The First and the last St.John Volunteers on Adelaide Metropolitan Ambulances
On Friday 1st of February 1952 Mr Vic Kollosche and
Mr Brian Delaine did the very first
shift as an official St.John Volunteer Ambulance crew in metropolitan
They transported a patient with a general sickness after getting the call from the radio room at Hindmarsh Centre at around 1.30 am Saturday morning. They were in a Dodge ambulance, registration number 5051 that was still wearing the livery of the Northern Suburbs Ambulance Association on its Gilbert Motors bodywork, but it was soon destined to become Car 11 in St.John.
St.John were due to take over that month from both the South Australian Ambulance Transport Incorporated and the Northern Suburbs Ambulance Association Incorporated, as the officially mandated ambulance service provider, but true to form, dedicated St.John volunteers like Vic and Brian had started covering shifts before the official handover.
Ambulance volunteers had been alive and well providing a variety of ambulance
Between 1952 and 1991,
However, at dawn on
the morning of Monday 6 May 1991, over 100 years of tradition ended, as the
last volunteer crew came off duty.
From that day onwards, St.John volunteer ambulance crews in metro
On the night of the 5th
May, the last two St.John volunteer crews in
The phasing out of St.John volunteer crews had begun in earnest in early 1989 after intense industrial disruption by certain disaffected elements of the ambulance union lead to the decision by a union sympathetic Labour government to remove the volunteers to appease Trades Hall.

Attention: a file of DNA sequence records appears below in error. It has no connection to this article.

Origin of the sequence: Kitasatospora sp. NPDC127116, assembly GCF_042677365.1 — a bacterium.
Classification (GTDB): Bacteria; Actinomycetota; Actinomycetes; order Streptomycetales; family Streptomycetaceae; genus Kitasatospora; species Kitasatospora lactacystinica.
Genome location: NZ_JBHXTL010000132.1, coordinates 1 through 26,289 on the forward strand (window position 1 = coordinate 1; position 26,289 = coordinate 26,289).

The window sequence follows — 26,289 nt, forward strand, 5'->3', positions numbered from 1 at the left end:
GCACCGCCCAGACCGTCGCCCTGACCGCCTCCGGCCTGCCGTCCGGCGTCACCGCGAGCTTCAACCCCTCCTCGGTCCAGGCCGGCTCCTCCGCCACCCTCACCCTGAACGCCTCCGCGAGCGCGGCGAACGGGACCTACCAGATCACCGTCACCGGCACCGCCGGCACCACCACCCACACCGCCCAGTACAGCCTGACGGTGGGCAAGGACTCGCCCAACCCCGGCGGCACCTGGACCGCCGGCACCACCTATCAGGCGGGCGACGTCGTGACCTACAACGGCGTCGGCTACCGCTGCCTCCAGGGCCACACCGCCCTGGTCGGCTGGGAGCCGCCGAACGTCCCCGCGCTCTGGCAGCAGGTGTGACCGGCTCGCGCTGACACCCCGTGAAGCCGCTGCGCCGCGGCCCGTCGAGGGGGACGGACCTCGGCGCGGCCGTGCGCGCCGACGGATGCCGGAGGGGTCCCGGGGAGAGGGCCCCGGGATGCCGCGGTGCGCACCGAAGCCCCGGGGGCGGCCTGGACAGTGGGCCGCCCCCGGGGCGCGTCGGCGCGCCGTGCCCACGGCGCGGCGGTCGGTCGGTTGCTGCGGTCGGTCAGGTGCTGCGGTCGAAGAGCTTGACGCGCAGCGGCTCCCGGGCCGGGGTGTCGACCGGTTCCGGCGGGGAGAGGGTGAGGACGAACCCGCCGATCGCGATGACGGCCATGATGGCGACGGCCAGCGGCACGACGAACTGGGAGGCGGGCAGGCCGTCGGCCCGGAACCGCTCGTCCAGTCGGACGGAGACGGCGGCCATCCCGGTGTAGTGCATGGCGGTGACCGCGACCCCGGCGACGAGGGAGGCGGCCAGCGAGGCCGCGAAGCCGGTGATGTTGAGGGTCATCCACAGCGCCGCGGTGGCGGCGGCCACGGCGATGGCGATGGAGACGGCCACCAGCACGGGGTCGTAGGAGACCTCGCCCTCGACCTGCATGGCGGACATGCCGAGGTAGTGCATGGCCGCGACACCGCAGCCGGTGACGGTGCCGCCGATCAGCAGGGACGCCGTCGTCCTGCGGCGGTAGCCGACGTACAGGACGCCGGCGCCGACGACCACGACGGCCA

By early 1991, both
McLaren - Aldinga and Blackwood St.John Centres were the only
remaining ambulance centres in metropolitan
The last crews at Blackwood consisted of Miss Pip McGowan and her partner from Unley Division for Afternoon Shift and part of Evening Shift and Mr Philip Dunkley, Mr Andrew Clough and Mr Rohan Roylance for the remainder of Evening Shift and Sleep On. The Aldinga-McLaren crew came off duty at midnight, Sunday 5th May.
The last job
performed by St.John metro volunteers was a priority one responded to by
Blackwood 16 Echo for an elderly gentleman experiencing chest pains in
At 0800 the paid staff from Marion came up the hill and collected Fleet 155, the Blackwood Division Ambulance, it was the end of an era. After they left, Phil Dunkley reversed Blackwood’s new divisional first aid unit Fleet 905 into the garage. Even if Blackwood Division were not allowed to run an ambulance service any more, at least they could provide first aid support to the local area.
May 1991, taken during
the week that the last St.John volunteer ambulance crews operated in